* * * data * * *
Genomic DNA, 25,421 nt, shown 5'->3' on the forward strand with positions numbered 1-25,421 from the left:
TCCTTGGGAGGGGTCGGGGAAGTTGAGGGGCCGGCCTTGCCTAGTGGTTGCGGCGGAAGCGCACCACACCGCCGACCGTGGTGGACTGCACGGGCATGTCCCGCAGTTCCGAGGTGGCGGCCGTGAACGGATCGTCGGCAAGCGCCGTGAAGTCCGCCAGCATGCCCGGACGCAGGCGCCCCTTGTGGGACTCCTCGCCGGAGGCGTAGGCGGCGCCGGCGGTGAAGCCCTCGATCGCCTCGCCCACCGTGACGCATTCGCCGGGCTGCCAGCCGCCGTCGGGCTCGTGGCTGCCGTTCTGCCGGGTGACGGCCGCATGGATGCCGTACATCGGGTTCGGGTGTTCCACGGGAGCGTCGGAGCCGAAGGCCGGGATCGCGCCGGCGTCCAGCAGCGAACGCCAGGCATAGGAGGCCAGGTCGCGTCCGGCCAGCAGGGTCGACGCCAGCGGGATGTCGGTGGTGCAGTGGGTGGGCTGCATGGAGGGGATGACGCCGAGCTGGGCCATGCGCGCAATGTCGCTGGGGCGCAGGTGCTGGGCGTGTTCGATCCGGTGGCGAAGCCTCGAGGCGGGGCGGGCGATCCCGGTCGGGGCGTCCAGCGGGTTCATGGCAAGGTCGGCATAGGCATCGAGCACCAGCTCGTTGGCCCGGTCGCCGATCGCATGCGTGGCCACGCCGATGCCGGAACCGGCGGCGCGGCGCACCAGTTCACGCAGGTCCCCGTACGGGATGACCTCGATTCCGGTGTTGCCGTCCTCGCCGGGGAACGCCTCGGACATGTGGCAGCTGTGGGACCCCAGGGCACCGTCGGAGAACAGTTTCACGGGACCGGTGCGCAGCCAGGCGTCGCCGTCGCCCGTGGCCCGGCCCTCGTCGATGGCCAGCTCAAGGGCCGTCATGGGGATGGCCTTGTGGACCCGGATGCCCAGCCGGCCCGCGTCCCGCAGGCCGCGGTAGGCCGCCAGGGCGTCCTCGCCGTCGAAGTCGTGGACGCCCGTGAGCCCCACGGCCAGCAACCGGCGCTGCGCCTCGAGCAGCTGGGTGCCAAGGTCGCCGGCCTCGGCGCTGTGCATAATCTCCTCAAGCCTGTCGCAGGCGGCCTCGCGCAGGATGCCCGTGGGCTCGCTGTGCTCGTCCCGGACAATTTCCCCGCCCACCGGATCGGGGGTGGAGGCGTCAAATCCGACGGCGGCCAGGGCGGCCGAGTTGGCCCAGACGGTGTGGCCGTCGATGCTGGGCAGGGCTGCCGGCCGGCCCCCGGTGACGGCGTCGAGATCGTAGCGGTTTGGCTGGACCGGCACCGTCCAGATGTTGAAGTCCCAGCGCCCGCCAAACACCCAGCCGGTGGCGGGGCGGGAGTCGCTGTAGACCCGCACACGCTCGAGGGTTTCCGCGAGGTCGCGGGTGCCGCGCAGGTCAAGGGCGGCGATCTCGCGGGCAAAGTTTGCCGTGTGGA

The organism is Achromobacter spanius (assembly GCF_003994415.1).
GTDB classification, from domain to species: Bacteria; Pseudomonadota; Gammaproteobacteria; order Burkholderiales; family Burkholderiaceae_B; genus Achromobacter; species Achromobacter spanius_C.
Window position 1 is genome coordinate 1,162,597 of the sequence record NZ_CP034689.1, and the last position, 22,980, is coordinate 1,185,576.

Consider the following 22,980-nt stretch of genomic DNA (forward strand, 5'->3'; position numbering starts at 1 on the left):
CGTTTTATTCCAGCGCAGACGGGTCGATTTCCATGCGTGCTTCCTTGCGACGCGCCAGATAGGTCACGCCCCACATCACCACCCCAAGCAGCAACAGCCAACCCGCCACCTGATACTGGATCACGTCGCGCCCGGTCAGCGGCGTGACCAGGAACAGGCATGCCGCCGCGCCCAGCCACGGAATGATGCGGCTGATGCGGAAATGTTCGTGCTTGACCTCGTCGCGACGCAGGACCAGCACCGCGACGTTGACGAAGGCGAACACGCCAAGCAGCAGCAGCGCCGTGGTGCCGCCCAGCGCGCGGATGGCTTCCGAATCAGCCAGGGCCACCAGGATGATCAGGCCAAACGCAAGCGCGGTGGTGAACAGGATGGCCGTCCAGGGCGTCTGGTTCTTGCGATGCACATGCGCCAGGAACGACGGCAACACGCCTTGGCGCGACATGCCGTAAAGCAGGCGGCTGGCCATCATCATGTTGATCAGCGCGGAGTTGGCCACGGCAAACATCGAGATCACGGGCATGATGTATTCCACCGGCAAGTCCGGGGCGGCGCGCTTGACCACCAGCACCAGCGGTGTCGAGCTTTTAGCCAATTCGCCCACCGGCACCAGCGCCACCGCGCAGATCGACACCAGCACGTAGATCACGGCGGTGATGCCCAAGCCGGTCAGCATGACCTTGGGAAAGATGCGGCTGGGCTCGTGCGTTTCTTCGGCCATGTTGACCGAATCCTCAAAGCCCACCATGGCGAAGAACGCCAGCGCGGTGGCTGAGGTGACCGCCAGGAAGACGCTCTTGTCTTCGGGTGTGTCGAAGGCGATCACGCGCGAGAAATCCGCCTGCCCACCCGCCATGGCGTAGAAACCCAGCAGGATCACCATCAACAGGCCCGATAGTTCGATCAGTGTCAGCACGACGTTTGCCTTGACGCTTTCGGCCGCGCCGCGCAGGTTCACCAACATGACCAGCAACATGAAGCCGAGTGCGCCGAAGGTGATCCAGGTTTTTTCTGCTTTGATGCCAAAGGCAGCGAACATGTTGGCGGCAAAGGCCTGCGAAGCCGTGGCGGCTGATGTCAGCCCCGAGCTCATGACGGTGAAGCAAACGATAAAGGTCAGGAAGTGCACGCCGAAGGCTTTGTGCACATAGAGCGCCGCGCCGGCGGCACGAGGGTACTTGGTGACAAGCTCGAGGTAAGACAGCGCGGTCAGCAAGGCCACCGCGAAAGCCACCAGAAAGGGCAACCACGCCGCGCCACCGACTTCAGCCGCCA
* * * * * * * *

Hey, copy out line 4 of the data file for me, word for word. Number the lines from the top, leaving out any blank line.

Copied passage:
GTDB classification, from domain to species: Bacteria; Pseudomonadota; Gammaproteobacteria; order Burkholderiales; family Burkholderiaceae_B; genus Achromobacter; species Achromobacter spanius_C.